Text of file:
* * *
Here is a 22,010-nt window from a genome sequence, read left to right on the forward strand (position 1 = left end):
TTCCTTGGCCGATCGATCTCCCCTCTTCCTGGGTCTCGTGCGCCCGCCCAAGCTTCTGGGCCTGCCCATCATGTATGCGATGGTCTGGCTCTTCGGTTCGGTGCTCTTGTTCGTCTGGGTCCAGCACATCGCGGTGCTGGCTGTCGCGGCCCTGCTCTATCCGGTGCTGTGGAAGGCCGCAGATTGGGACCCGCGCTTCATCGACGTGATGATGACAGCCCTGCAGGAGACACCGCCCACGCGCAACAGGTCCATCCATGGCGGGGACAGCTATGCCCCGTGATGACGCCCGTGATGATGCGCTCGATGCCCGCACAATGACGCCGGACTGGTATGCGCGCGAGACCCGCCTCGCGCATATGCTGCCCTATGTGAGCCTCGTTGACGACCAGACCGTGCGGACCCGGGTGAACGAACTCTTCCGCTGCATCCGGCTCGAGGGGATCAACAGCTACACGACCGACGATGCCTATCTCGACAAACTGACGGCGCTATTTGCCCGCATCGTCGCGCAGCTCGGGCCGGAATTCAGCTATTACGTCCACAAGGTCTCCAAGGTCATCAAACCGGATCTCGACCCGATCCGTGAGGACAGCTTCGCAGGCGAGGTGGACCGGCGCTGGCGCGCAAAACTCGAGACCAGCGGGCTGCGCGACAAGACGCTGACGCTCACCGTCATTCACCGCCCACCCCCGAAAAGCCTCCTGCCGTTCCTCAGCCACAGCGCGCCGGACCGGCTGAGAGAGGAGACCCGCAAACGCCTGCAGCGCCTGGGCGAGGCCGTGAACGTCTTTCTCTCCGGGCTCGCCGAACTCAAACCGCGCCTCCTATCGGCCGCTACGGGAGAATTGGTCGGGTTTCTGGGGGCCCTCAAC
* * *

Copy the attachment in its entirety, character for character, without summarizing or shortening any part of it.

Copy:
Here is a 22,010-nt window from a genome sequence, read left to right on the forward strand (position 1 = left end):
TTCCTTGGCCGATCGATCTCCCCTCTTCCTGGGTCTCGTGCGCCCGCCCAAGCTTCTGGGCCTGCCCATCATGTATGCGATGGTCTGGCTCTTCGGTTCGGTGCTCTTGTTCGTCTGGGTCCAGCACATCGCGGTGCTGGCTGTCGCGGCCCTGCTCTATCCGGTGCTGTGGAAGGCCGCAGATTGGGACCCGCGCTTCATCGACGTGATGATGACAGCCCTGCAGGAGACACCGCCCACGCGCAACAGGTCCATCCATGGCGGGGACAGCTATGCCCCGTGATGACGCCCGTGATGATGCGCTCGATGCCCGCACAATGACGCCGGACTGGTATGCGCGCGAGACCCGCCTCGCGCATATGCTGCCCTATGTGAGCCTCGTTGACGACCAGACCGTGCGGACCCGGGTGAACGAACTCTTCCGCTGCATCCGGCTCGAGGGGATCAACAGCTACACGACCGACGATGCCTATCTCGACAAACTGACGGCGCTATTTGCCCGCATCGTCGCGCAGCTCGGGCCGGAATTCAGCTATTACGTCCACAAGGTCTCCAAGGTCATCAAACCGGATCTCGACCCGATCCGTGAGGACAGCTTCGCAGGCGAGGTGGACCGGCGCTGGCGCGCAAAACTCGAGACCAGCGGGCTGCGCGACAAGACGCTGACGCTCACCGTCATTCACCGCCCACCCCCGAAAAGCCTCCTGCCGTTCCTCAGCCACAGCGCGCCGGACCGGCTGAGAGAGGAGACCCGCAAACGCCTGCAGCGCCTGGGCGAGGCCGTGAACGTCTTTCTCTCCGGGCTCGCCGAACTCAAACCGCGCCTCCTATCGGCCGCTACGGGAGAATTGGTCGGGTTTCTGGGGGCCCTCAAC